New York's Cooperative and Condominium Community
Bill Morris in Bricks & Bucks on November 10, 2021
The fallout keeps coming from last summer’s condominium collapse in Surfside, Florida. In the latest development, Fannie Mae, the federally backed mortgage giant, has announced that it will no longer guarantee mortgages in co-ops or condominiums that have levied an assessment to pay for deferred maintenance that affects the structural integrity of the building. Fannie Mae is also requiring lenders to more closely scrutinize co-op and condo reserve funds and assessments before they issue mortgages. The new rules affect the mortgages of individual homebuyers – not a building’s underlying mortgage. They’re labelled “temporary, and they go into effect Jan. 1, 2022.
“Loans secured by units in condo and co-op projects with significant deferred maintenance or in projects that have received a directive from a regulatory authority or inspection agency to make repairs due to unsafe conditions are not eligible for purchase,” Fannie Mae states in a new Lender Letter. “These projects will remain ineligible until the required repairs have been made and documented.”
So Fannie Mae will no longer back mortgages of people trying to buy into a co-op or condo building with an Unsafe rating or a Safe With a Repair and Maintenance Program (SWARMP) designation after a mandated facade inspection under New York City’s Facade Inspection and Safety Program.
Many New York lenders sell their co-op and condo mortgages to the federally backed mortgage giants Fannie Mae and Freddie Mac, which stamp them with a repayment guarantee in the event of a default and then sell them off in the form of mortgage-backed securities. Fannie Mae’s new restrictions on which mortgages it will purchase from lenders could have a chilling effect on apartment sales in co-ops and condos with extensive deferred maintenance.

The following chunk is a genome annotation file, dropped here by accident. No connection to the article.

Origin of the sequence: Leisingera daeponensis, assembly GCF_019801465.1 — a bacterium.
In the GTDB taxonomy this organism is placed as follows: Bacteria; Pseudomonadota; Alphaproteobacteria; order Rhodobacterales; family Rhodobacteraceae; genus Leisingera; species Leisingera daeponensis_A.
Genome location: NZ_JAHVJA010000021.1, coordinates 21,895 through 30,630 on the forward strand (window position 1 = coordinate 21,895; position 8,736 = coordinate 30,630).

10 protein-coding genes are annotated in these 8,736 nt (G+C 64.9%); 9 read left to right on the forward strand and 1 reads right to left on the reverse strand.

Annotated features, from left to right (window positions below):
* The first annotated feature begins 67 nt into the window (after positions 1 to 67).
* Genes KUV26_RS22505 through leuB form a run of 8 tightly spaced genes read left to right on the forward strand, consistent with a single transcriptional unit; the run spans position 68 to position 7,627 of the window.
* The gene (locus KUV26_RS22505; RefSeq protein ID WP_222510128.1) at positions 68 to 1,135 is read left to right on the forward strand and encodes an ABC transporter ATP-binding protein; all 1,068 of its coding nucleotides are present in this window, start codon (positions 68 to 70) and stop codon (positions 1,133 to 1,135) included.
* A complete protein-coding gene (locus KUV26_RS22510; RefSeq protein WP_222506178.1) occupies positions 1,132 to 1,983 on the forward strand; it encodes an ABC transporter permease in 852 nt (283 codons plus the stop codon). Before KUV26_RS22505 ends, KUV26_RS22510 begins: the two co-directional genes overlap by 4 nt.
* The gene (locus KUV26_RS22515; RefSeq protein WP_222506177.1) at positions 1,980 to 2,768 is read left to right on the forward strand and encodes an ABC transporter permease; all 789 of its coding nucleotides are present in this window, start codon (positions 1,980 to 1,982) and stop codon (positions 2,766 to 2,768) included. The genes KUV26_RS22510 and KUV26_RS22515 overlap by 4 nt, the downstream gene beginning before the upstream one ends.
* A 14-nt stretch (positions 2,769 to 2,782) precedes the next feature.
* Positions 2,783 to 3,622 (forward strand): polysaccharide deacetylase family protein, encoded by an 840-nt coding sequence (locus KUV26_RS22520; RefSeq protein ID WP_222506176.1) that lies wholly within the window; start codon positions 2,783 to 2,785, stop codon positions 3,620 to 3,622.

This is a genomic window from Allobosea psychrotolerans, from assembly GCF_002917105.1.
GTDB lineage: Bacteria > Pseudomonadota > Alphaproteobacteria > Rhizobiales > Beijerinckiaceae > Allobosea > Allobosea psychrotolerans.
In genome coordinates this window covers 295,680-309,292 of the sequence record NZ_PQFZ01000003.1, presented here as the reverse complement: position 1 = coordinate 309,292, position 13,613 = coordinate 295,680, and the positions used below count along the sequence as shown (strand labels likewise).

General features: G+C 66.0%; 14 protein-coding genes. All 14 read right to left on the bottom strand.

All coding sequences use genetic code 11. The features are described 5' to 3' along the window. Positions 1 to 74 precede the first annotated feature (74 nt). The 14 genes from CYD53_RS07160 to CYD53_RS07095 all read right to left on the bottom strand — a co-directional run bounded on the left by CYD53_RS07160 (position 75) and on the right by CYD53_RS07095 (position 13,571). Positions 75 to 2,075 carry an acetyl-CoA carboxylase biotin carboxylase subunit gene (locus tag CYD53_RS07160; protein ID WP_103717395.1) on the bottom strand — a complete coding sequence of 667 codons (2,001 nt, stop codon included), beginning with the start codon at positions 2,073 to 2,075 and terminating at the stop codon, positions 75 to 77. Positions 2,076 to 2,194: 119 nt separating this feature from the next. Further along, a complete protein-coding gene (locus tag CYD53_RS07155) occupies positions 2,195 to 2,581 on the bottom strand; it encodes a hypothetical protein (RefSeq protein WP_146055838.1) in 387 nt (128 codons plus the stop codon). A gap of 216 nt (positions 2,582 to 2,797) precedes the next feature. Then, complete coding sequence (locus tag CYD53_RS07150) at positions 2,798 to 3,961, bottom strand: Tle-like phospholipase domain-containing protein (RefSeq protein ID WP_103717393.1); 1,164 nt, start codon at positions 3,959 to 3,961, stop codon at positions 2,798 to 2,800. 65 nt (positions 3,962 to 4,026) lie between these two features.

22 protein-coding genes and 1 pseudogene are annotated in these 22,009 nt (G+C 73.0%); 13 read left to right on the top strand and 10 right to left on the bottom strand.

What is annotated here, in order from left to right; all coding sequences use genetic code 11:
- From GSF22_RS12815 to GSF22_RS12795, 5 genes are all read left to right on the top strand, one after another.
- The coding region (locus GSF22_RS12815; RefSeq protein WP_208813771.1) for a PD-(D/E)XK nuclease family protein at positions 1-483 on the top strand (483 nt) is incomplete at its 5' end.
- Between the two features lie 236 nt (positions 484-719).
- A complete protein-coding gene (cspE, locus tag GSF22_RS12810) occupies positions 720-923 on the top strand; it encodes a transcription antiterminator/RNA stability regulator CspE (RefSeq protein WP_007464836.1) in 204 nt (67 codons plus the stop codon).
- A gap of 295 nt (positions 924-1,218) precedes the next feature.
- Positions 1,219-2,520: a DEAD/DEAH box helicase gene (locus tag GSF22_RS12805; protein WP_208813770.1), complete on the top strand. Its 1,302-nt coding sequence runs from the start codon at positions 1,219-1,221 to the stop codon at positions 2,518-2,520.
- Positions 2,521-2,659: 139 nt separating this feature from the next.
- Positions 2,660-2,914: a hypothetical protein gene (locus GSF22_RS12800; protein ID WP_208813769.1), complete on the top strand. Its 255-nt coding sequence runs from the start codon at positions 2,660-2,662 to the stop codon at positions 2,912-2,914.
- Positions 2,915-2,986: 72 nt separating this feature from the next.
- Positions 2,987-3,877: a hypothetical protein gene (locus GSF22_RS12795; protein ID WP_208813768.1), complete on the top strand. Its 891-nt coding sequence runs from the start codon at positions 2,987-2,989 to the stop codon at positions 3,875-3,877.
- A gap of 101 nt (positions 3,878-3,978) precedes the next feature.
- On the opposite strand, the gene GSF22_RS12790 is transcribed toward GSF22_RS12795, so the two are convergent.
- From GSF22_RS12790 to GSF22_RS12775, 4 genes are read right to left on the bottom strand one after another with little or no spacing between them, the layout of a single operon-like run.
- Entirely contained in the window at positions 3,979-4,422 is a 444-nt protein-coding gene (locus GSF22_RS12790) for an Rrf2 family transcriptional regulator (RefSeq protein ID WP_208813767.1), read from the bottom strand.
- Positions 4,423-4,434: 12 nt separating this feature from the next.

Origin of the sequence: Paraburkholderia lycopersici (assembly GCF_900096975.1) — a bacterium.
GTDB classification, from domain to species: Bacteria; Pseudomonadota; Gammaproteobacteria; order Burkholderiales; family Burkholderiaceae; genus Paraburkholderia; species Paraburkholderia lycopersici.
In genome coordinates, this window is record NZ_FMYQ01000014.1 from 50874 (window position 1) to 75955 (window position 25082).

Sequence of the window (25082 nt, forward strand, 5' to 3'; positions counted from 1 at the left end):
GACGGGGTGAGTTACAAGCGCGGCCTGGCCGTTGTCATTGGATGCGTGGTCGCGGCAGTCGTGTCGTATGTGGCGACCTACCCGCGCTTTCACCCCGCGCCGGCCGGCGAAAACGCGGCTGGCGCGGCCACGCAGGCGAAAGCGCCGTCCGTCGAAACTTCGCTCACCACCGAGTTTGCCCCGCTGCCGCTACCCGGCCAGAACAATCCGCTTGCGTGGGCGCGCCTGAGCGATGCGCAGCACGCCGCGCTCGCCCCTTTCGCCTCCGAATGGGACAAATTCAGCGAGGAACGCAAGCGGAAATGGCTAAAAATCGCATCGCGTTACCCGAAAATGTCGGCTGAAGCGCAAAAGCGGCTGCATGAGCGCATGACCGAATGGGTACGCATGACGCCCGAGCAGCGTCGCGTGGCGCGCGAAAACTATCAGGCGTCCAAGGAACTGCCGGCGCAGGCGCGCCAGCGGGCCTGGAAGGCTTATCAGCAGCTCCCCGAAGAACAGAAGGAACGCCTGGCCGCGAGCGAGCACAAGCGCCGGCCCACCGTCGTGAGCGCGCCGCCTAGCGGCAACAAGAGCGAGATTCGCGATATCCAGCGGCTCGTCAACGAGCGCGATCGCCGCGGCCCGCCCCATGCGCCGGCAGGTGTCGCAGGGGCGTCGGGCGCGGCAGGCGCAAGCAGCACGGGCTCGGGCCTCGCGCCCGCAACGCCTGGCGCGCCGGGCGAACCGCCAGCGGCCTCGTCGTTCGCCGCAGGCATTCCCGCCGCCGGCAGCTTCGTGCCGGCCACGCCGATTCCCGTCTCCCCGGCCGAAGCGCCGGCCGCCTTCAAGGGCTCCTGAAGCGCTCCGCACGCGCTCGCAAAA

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Jodi Horne, director of single-family collateral risk management at Fannie Mae, writes in a blog post: “We have reminded lenders and appraisers that appraisals on units in condo and co-op projects must document any special assessments or deferred maintenance that may impact the safety, soundness, structural integrity or habitability of a condo or co-op unit, or the overall project and its amenities.”
In the Lender Letter, Fannie Mae advises lenders of new mortgages that they will no longer have the flexibility of obtaining a reserve study in lieu of a building meeting the requirement to keep 10% of its operating budget in reserve. “Reserve studies are an important tool to help HOAs plan for future needs,” the letter states. “It is best practice for HOAs to obtain a reserve study, keep it updated and follow its recommendations for reserves and maintenance.” The letter adds that boards that fail to set aside 10% of the operating budget in reserves may be at risk for “significant” deferred maintenance and special assessments.
Lenders must also scrutinize assessments before issuing a mortgage, including the following: the reason, amount and repayment terms for the assessment; proof that the assessment won’t damage the building’s financial stability or marketability; and proof that the borrower can pay the assessment.
“Even before the Surfside collapse, the industry recognized the challenge posed by the aging of buildings that were constructed or converted from rentals in the 1970s, ’80s and ’90s,” Horne writes in her blog post.
She cites a 2020 report from the Foundation for Community Association Research called Breaking Point: Examining Aging Infrastructure in Community Associations. It stated that many co-op and condo boards “are focused on keeping regular assessments low and only investing in visible, immediate outcomes. Too often … associations fail to recognize serious structural and system failures. When damage becomes so obvious that it cannot be ignored, the tendency is to make superficial or temporary repairs and postpone comprehensive, in-depth restoration.”
Now, five months after the Surfside collapse, that 2020 report sounds eerily prescient. The new Fannie Mae guidelines are part of a growing effort to make sure history doesn’t repeat itself.
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